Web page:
When Saajan in Lunchbox returned home, he had no one to talk to. It was just him, his dal and roti and cigarettes. The smoke that came out from the cigarette, they too disappeared. The neighbours closed the windows. They did not want any intrusion, whether practically or psychologically.
Saajan, not knowing what to think next to engage his mind, ate his dinner and went to bed.
Pain is a very difficult thing to handle. Even when you have nothing to worry about, it hurts somewhere. The pain of not knowing anyone and not being cared enough. This lasts much more than the ones which can be seen.
Deepak in Masaan asks his friends, “ye dukh khatam kyu nahi hota, bey?” why does not this pain stop?
No one has the answer. This deep grief of losing his love makes Deepak sulk in pain. It’s not just love or the sudden absence of it that he misses. But the fact that someone so special will not be there anymore.
The worst part is despite being told by many, you cannot move on. The pain prolongs and strengthens the belief of not forgetting the person you loved.
When I look back at my life, I find a few such ever-lasting pains. Some of them still exist. There is a reason why I don’t watch Pyaasa. I feel betrayed. I become Guru Dutt in it. What troubles me more is that Dutt was a depressed man in reality. He ended his life due to the massive pain in his life.
I wonder how this enormous guilt and sorrow can kill you? Why cannot one move on in life? How bad can a loss be? So bad that it might well kill yourself one day?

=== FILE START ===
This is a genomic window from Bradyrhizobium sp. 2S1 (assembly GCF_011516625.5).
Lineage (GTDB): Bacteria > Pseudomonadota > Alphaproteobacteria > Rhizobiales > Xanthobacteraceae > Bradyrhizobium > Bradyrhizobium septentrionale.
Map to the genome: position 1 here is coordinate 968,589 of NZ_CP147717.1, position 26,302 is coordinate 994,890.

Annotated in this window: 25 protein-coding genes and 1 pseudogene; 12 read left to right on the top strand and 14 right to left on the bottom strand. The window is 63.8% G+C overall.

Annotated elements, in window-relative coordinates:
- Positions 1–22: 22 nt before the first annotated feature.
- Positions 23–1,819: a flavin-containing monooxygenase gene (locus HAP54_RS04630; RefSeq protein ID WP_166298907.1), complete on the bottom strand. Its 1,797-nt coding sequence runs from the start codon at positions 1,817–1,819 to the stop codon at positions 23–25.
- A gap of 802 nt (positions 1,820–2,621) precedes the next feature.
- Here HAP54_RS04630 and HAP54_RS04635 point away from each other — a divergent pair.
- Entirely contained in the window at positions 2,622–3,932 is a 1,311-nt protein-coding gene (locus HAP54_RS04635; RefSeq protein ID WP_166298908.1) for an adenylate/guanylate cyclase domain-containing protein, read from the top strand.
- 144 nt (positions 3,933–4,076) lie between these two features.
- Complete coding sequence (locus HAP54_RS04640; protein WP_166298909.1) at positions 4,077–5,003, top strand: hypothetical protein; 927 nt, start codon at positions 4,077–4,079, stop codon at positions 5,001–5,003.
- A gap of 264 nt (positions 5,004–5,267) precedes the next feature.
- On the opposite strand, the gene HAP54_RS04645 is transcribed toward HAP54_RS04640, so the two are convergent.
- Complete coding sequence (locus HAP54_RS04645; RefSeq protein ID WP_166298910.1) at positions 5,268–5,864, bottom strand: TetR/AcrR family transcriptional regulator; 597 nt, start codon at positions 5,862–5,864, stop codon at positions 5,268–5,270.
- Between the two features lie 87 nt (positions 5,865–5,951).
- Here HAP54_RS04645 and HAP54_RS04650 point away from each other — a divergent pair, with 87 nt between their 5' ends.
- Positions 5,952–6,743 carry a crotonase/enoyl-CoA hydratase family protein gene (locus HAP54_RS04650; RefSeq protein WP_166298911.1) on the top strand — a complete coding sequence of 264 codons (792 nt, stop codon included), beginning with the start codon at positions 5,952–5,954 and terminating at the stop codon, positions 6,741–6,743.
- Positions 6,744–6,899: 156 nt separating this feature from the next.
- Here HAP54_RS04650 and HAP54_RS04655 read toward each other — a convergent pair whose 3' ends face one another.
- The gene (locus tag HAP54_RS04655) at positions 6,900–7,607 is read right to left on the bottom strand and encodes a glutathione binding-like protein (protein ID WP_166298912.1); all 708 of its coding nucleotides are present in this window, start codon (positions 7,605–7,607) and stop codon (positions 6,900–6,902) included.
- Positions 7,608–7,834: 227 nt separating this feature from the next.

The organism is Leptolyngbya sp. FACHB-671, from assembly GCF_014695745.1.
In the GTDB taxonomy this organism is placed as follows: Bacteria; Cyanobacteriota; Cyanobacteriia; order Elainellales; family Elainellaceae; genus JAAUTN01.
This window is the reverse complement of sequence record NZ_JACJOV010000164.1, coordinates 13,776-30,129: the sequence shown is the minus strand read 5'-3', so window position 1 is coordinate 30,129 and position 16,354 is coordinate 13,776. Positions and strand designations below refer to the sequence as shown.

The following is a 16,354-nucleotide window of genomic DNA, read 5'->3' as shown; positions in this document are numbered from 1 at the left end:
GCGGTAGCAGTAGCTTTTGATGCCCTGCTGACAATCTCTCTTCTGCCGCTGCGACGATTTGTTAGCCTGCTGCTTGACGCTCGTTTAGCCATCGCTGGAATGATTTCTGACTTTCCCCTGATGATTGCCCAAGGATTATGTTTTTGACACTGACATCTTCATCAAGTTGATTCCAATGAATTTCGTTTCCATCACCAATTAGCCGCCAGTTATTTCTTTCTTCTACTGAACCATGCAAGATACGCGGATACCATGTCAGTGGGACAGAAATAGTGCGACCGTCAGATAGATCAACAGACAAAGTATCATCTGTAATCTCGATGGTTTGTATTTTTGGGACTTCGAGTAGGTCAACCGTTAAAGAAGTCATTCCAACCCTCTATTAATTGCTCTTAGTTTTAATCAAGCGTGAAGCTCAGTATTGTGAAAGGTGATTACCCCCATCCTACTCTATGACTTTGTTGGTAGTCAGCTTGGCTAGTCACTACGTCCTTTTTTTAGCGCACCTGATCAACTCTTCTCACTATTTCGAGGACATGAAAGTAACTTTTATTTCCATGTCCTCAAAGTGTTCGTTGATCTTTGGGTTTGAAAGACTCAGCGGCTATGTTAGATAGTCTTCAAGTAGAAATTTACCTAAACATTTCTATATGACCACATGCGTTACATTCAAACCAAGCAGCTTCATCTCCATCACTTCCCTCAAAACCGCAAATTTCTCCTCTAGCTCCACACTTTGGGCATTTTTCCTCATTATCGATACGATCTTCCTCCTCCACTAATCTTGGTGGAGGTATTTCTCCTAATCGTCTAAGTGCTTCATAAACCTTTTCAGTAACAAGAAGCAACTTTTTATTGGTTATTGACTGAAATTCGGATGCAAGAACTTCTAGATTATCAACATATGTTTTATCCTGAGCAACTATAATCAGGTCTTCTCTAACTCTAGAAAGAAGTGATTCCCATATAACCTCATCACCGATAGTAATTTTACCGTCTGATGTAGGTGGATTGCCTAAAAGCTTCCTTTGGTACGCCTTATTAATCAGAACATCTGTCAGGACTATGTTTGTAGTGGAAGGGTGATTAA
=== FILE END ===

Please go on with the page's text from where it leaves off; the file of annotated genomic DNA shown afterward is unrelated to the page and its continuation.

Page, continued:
During my field reporting as a Municipal Corporation reporter, I have seen a man sitting amidst the shattered pieces of his fallen house. His house, as told by the Municipal Corporation, was illegal and encroached. He did not know this for years. He knows it now and how. He talks to me about how he built this house and how this was converted into a home by his family. They have gone to their village and when they come back, they will be homeless. This man could not stop his tears. I could not write about him in the newspaper where I worked because he was not my Target Group.
I came back, taking a little of his grief with me. I console myself that he has not lost his life. He can still build it. But what about that boy who failed in the board exams and hung himself from the ceiling fan? He is not coming back now. How difficult it must had been for him to live with the pressure? He could not deal with the pressures of life. Of waking up every morning, thinking of your guilt, pressure, targets, self-esteem, and on top of all that, the lowness of life.
I felt disturbed by all this but I needed to still write about them. The editor wanted to establish a connect with the reader while writing such stories. We needed to be a bit more emotional. I could not write such stories. The pain within stopped me.
I get tensed when I think of these people and of many whom I have not mentioned here. And when I think of Deepak, Saajan and Guru Dutt, I get sad. But I get scared when I think of myself.
What If tomorrow when I am making a tea for myself, I forget putting sugar in it because I was in habit of not adding it as my mother had Diabetes. And when I sip it to realize it, I also realize that she has left but my habit has not. What would I do then? How would I deal with it?
I see Kabir Khan fighting the loss of his pride every day in Chak De. He wants it back. There are many who could fight them. There are a few who cannot.
What if tomorrow I dial a number to talk to her and nobody picks it. Because there is no one on the other side.
I realize, hence, that the uncertainty of our future and our loved ones is the biggest fear of our lives. Pain is just its byproduct. And it will stay. You don’t live your life. You fight the pain all through it. It always stays. Always.